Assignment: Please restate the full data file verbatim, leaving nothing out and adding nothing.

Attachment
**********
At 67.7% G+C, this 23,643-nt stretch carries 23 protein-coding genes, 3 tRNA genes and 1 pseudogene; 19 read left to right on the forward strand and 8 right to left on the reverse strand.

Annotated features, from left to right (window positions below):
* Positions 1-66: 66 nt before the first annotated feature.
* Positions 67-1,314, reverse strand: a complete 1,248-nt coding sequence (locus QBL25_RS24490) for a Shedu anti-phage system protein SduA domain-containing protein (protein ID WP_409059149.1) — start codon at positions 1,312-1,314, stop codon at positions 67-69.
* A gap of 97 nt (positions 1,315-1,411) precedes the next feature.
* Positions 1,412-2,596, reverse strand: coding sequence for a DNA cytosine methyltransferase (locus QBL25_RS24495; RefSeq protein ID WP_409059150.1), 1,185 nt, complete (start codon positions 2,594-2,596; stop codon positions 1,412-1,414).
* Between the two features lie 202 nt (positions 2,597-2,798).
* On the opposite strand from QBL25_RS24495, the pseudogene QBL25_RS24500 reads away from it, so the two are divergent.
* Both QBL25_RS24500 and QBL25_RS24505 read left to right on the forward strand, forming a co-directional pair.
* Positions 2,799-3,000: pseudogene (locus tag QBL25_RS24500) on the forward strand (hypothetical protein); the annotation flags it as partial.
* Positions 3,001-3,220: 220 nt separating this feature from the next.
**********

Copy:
At 67.7% G+C, this 23,643-nt stretch carries 23 protein-coding genes, 3 tRNA genes and 1 pseudogene; 19 read left to right on the forward strand and 8 right to left on the reverse strand.

Annotated features, from left to right (window positions below):
* Positions 1-66: 66 nt before the first annotated feature.
* Positions 67-1,314, reverse strand: a complete 1,248-nt coding sequence (locus QBL25_RS24490) for a Shedu anti-phage system protein SduA domain-containing protein (protein ID WP_409059149.1) — start codon at positions 1,312-1,314, stop codon at positions 67-69.
* A gap of 97 nt (positions 1,315-1,411) precedes the next feature.
* Positions 1,412-2,596, reverse strand: coding sequence for a DNA cytosine methyltransferase (locus QBL25_RS24495; RefSeq protein ID WP_409059150.1), 1,185 nt, complete (start codon positions 2,594-2,596; stop codon positions 1,412-1,414).
* Between the two features lie 202 nt (positions 2,597-2,798).
* On the opposite strand from QBL25_RS24495, the pseudogene QBL25_RS24500 reads away from it, so the two are divergent.
* Both QBL25_RS24500 and QBL25_RS24505 read left to right on the forward strand, forming a co-directional pair.
* Positions 2,799-3,000: pseudogene (locus tag QBL25_RS24500) on the forward strand (hypothetical protein); the annotation flags it as partial.
* Positions 3,001-3,220: 220 nt separating this feature from the next.